“Change your clothes if you don’t want to die,” said Jong-tak (Park Hoon) to his younger brother, Jung-eun (Kim Hye-yoon), who was going on a blind date. Of course, the threat was just a joke, as a form of concern for Jong-tak, who was worried that if Jung-eun went out at night wearing a miniskirt (or other revealing clothes), it would endanger her.
But in fact, on the way home, Jung-eun remains a victim of Do-sik (Wi Ha-joon), a serial killer who hunts every midnight from inside his van. Midnight shows that the rampant violence against women has nothing to do with the way they dress, but purely because of the cruelty of the perpetrators…..and perhaps the incompetence of the authorities in investigating the case. Top Movie Site
On the same night that Jung-eun went missing, Kyung-mi (Jin Ki-joo) was on her way home with her mother (Gil Hae-yeon). Both are dumb and deaf. Unfortunately for Kyung-mi, after finding Jung-eun covered in blood, it’s her and her mother’s turn to be Do-sik’s prey.
Written by the director, Kwon Oh-seung, Midnight will remind Hush (2016) by Mike Flanagan which carries a similar concept. The difference is, this film has a wider scale, action-oriented approach than atmospheric thrillers, and does not place the killer in the shadow of a mystery. From the very beginning we’ve seen Do-sik’s face, and spent quite a bit of time with him.
Bringing the audience to recognize the killer, gives “a sense of security” which actually reduces the horror. Terror by an unknown figure is indeed more gripping, and Kyung-mi’s use of voice detectors, which act as a signal several times for Do-sik’s presence, would be more effective in stoking tension if her figure was left mysterious. Best Movie
But on the other hand, that choice also allows the film to explore the character of Do-sik, portraying him as a manipulative killer, armed with not only muscles, but also brains and psychological tricks. Wi Ha-joon, who recently stole the show when playing a policeman in Squid Game, handled his role well, making it easy for the audience to hate him.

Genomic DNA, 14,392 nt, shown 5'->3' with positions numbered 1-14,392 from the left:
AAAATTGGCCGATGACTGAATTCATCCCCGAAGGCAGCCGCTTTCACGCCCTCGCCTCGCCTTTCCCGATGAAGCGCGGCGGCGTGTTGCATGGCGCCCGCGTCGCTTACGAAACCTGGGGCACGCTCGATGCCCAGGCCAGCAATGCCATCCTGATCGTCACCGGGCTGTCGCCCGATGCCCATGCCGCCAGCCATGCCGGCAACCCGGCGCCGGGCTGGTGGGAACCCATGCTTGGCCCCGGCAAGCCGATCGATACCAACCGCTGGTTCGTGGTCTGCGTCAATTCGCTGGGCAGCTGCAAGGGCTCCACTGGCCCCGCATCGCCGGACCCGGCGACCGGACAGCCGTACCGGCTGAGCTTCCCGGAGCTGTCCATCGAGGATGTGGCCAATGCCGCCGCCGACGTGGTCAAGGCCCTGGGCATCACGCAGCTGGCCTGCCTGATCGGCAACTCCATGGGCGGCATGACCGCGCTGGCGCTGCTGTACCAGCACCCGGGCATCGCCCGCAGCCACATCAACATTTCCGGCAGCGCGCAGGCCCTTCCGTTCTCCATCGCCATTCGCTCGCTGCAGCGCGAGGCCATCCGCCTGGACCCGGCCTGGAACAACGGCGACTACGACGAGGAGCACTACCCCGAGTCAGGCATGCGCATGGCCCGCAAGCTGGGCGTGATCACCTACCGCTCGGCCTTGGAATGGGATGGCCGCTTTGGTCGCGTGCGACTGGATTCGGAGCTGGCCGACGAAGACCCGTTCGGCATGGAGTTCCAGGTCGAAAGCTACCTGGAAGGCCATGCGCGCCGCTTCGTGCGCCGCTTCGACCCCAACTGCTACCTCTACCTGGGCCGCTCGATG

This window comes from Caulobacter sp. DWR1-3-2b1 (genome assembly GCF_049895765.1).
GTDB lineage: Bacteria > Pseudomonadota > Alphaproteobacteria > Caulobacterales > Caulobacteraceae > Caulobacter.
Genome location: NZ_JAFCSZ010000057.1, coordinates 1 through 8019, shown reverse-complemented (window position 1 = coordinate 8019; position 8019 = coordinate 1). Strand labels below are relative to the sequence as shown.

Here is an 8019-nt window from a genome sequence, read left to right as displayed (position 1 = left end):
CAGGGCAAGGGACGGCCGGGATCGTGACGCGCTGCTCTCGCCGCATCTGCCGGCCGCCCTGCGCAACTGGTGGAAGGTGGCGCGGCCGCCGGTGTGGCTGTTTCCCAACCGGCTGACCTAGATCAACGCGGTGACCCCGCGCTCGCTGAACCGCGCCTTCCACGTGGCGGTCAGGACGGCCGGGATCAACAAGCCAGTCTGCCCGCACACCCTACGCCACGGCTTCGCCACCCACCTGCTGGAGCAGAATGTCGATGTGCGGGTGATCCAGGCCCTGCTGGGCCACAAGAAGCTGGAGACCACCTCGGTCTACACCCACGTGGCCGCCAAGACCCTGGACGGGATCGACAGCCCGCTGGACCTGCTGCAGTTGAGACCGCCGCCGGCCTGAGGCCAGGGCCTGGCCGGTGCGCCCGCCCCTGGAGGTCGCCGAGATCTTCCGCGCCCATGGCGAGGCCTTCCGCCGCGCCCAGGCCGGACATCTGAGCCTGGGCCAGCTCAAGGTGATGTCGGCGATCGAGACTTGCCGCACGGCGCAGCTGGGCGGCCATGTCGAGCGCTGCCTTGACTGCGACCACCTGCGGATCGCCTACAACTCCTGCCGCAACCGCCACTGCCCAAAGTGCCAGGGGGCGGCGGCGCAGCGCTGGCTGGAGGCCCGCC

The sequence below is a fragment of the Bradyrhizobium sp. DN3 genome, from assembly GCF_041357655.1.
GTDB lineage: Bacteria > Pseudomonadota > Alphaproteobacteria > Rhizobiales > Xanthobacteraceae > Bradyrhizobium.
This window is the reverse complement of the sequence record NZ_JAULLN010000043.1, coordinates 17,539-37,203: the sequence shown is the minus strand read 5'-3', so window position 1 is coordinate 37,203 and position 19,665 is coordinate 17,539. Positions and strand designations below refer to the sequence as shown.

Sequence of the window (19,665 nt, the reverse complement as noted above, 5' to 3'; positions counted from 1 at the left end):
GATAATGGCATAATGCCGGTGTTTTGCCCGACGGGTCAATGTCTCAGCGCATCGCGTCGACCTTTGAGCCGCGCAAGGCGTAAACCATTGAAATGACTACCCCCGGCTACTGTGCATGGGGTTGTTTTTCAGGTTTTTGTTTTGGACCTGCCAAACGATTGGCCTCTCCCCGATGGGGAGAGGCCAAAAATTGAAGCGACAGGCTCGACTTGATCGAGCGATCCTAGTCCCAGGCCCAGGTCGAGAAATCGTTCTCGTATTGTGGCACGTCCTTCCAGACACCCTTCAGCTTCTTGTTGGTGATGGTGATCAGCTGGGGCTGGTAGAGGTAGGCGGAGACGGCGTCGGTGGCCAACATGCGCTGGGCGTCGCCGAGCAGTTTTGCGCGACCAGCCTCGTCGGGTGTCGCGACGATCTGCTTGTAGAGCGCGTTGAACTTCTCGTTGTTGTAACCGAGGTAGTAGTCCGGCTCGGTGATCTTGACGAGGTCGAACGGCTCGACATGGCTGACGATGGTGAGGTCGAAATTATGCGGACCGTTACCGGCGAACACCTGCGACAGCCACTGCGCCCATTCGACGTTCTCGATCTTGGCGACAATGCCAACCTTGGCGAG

The creativity of the script holds the key, thanks to the success of coming up with interesting ideas so that the conflict continues to develop, not stagnate, even though the last 10 minutes are a bit forced (how could Jong-tak the tough ex-marine lose track of Do-sik in an instant?), and quite a lot the portion is still spent by chase scenes in narrow alleys that we have (too) often encountered in South Korean films and dramas.
The fact that there are two characters who are mute and deaf, also adds to the dynamics. Kyung-mi and the mother can communicate without Do-sik understand the details. Ki-joo appears solid as a woman who refuses to fly the white flag, while at the same time reluctant to make her physical condition a weakness. Likewise Hae-yeon, who throughout 2021 showcased a wide range of acting through different characters, including in Law School and Beyond Evil.
Midnight’s conclusion swayed the public’s tendency to distrust victims, especially if they had difficulty understanding due to their physical limitations. As a result, the victim must risk his life to be trusted. Throughout the film, several times we also witnessed, the perpetrators managed to escape precisely because of the incompetence of the authorities. Again, it’s not all about the way you dress. Movie Review